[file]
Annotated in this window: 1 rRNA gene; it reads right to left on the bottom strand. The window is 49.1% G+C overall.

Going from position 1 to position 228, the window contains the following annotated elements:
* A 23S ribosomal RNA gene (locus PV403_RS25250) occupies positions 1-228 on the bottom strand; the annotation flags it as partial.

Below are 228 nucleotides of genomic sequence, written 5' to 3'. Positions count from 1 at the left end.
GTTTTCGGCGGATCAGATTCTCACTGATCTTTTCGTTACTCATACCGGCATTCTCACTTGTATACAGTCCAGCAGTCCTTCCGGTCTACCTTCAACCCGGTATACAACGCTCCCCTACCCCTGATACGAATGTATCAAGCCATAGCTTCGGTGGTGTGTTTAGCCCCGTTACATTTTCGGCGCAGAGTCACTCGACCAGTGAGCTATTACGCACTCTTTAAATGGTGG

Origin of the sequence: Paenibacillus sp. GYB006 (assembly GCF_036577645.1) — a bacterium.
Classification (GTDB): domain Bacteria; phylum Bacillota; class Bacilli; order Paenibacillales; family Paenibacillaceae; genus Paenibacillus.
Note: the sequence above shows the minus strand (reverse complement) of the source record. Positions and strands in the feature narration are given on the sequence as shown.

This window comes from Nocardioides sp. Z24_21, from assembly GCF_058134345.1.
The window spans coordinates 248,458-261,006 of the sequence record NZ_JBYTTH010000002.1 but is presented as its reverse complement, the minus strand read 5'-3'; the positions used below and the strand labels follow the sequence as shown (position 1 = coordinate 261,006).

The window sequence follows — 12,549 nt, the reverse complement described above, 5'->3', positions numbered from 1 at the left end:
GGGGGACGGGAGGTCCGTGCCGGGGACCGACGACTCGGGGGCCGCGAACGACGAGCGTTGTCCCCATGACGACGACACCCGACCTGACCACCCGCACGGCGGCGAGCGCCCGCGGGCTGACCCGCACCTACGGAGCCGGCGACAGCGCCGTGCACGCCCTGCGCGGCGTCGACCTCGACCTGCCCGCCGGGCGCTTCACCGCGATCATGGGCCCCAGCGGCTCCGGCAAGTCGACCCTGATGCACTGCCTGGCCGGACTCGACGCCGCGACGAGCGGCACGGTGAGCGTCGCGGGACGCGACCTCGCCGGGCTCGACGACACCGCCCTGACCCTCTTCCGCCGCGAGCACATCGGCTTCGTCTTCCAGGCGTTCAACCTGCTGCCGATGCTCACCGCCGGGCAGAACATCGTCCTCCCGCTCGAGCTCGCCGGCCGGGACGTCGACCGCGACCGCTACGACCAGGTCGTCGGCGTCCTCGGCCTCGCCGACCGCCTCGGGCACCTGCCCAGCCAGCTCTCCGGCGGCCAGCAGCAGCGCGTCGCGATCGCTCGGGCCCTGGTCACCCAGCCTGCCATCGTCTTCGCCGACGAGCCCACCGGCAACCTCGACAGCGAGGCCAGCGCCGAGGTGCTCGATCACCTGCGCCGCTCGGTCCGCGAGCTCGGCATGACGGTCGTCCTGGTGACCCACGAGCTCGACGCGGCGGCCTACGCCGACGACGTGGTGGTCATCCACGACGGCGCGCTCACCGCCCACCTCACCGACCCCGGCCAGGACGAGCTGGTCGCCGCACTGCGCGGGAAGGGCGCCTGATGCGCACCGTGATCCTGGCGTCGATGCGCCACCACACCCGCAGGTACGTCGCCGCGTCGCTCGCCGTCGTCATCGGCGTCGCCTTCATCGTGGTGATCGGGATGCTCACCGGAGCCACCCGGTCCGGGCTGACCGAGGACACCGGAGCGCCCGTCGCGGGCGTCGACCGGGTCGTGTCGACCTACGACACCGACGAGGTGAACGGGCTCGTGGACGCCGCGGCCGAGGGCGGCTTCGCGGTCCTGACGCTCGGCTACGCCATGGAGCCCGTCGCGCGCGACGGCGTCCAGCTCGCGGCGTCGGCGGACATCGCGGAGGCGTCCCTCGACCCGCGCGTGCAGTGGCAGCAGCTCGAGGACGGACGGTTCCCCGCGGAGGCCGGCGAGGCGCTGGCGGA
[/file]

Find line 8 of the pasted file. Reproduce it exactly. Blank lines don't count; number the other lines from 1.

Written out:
Note: the sequence above shows the minus strand (reverse complement) of the source record. Positions and strands in the feature narration are given on the sequence as shown.